Against the Draft
Preserviing our most basic freedom.
by James Leroy Wilson
July 22, 2004
Claire Wolfe has written, "America's at that awkward stage. It's too late to work within the system, but too early to shoot the bastards."
But when will it be time to shoot the bastards? Two events in the near future come in mind. First, the possibility of cancellation or delay of the November election because of the threat of terrorist attacks. I don't think this crossed anyone's mind two years ago for that year's election, even though September 11 was very recent history. If the 2004 elections are postponed, then it is proof positive that Bush's Wars on Terror and on Iraq utterly failed in making America safer. That some in the administration are even considering this very ominous precedent is scary to say the least, and an admission of their own failed policies. Canceling or postponing an election is simply unacceptable, and I suspect even non-voting libertarians understand that not only have they've been proven right about the electoral process, but also that the government that would do this is the one we must resist most.
Second, the possibility of another draft. This time it would likely, for the sake of gender equality, include women. That means taking what is intolerable - the violation of the 13th Amendment's prohibition of "involuntary servitude" - to another level. Conscription, as fundamentally unjust as it is, has at least traditionally acknowledged that the biological differences between men and women made men fit for war, if war was necessary. Women, on the other hand, carry the future in their wombs; little good that does if she's killed as a nineteen year-old conscript in some Middle Eastern desert.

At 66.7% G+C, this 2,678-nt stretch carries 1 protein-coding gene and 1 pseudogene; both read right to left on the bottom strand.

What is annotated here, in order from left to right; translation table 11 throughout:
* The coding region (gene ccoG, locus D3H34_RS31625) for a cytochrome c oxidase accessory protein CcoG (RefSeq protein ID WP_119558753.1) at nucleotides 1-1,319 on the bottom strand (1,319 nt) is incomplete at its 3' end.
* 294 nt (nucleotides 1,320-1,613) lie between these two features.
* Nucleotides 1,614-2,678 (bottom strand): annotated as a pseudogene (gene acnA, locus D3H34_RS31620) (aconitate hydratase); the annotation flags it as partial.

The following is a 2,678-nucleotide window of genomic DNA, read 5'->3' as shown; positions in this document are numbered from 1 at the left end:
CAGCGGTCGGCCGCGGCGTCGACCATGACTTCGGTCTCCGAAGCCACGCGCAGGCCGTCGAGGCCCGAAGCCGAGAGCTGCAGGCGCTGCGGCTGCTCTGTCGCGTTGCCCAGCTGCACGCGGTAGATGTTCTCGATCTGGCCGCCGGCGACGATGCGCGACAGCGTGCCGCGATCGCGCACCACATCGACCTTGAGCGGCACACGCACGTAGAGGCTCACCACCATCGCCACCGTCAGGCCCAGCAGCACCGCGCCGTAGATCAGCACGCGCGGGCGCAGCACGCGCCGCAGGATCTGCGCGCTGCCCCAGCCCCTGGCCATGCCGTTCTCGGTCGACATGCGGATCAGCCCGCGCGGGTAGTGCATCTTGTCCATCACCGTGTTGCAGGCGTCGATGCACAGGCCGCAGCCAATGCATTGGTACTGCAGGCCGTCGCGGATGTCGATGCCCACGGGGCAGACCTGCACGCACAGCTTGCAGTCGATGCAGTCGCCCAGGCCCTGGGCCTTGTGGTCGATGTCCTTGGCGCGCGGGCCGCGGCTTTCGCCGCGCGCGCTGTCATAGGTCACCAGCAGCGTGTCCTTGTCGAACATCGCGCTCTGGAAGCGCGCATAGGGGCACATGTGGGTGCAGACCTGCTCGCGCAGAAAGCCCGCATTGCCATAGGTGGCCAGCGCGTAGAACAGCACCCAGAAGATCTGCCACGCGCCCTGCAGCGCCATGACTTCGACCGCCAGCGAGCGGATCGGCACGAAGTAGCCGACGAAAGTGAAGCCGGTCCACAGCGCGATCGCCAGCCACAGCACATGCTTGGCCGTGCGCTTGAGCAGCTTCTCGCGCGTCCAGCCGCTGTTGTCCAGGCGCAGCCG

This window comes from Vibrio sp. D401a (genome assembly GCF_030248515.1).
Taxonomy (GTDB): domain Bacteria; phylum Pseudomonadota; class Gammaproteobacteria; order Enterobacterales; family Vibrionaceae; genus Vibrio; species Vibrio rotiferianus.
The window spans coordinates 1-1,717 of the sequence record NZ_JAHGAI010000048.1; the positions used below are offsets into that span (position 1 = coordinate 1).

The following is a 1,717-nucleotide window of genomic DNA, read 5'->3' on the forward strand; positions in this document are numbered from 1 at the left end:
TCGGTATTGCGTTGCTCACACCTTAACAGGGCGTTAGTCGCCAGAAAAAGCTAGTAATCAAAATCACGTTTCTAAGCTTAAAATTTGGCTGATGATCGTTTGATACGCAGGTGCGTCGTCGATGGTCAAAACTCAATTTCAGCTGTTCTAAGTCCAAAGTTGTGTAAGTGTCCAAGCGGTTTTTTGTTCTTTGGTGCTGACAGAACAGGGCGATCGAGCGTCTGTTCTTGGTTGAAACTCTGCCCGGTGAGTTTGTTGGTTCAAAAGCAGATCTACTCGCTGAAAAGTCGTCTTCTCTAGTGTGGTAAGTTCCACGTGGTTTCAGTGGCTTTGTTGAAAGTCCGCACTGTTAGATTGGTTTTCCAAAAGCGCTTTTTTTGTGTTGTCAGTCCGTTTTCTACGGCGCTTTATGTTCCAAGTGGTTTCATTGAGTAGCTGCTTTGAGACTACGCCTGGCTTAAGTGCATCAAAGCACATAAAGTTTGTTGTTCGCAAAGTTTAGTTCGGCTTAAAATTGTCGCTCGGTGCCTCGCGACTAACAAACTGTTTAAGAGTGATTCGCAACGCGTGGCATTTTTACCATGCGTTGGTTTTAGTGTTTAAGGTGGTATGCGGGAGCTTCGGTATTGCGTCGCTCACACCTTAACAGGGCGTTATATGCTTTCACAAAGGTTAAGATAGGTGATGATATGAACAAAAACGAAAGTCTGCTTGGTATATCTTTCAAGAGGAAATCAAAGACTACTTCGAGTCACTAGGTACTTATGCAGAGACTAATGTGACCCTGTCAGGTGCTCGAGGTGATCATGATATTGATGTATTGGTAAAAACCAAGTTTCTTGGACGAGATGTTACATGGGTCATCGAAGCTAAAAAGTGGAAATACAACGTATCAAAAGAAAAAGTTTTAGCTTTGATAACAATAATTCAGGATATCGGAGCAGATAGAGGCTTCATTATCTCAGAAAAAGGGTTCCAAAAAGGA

Some would reply that the rise of "Islamo-fascism" makes this a necessary measure, overlooking the fact that it was our military presence in Saudi Arabia after the Persian Gulf War that provoked these terrorists in the first place. Saddam Hussein invaded a tiny country far away from us and was never a threat to us or even to Saudi Arabia. Our presence in the Middle East is as much an insult to Arabs and Muslims everywhere, as it would be if a Muslim world power lorded over us without our consent.
The solution to America's terror problems are to revert back to George Washington's vision of peace and open trade with all and entangling alliances with none. And to privatize and de-regulate airline security and restore Second Amendment rights at home. The more areas that are considered private property and depend on private security, the safer we will be.
All of which means instituting a draft for the sake of the War on Terror even more horrible. Not only Would a draft be unconstitutional, not only would the draft of women make them suffer at the altar of the very Political Correctness that was supposed to benefit them, but a draft would mean that we are pursuing the worst possible means to stop terrorism.
But why is a draft, as I call it, "unjust" and "horrible" in the first place? Because it is the basic negation of the simplest truths of human nature. They can be summarized this way:
1. Humans have values: they desire to live according to their highest ideals.
2. All humans, while perhaps adopting the values taught by others, adopt those values to their own personalities and circumstances, which is why there are disagreements between brothers, between neighbors, and between citizens. All values are individual values.
3. Humans act on their own individual values. They may change their values, based on dissatisfaction with their lives or new learning from others. But neither their values nor their actions can be controlled. Strongly influenced, perhaps, but never controlled.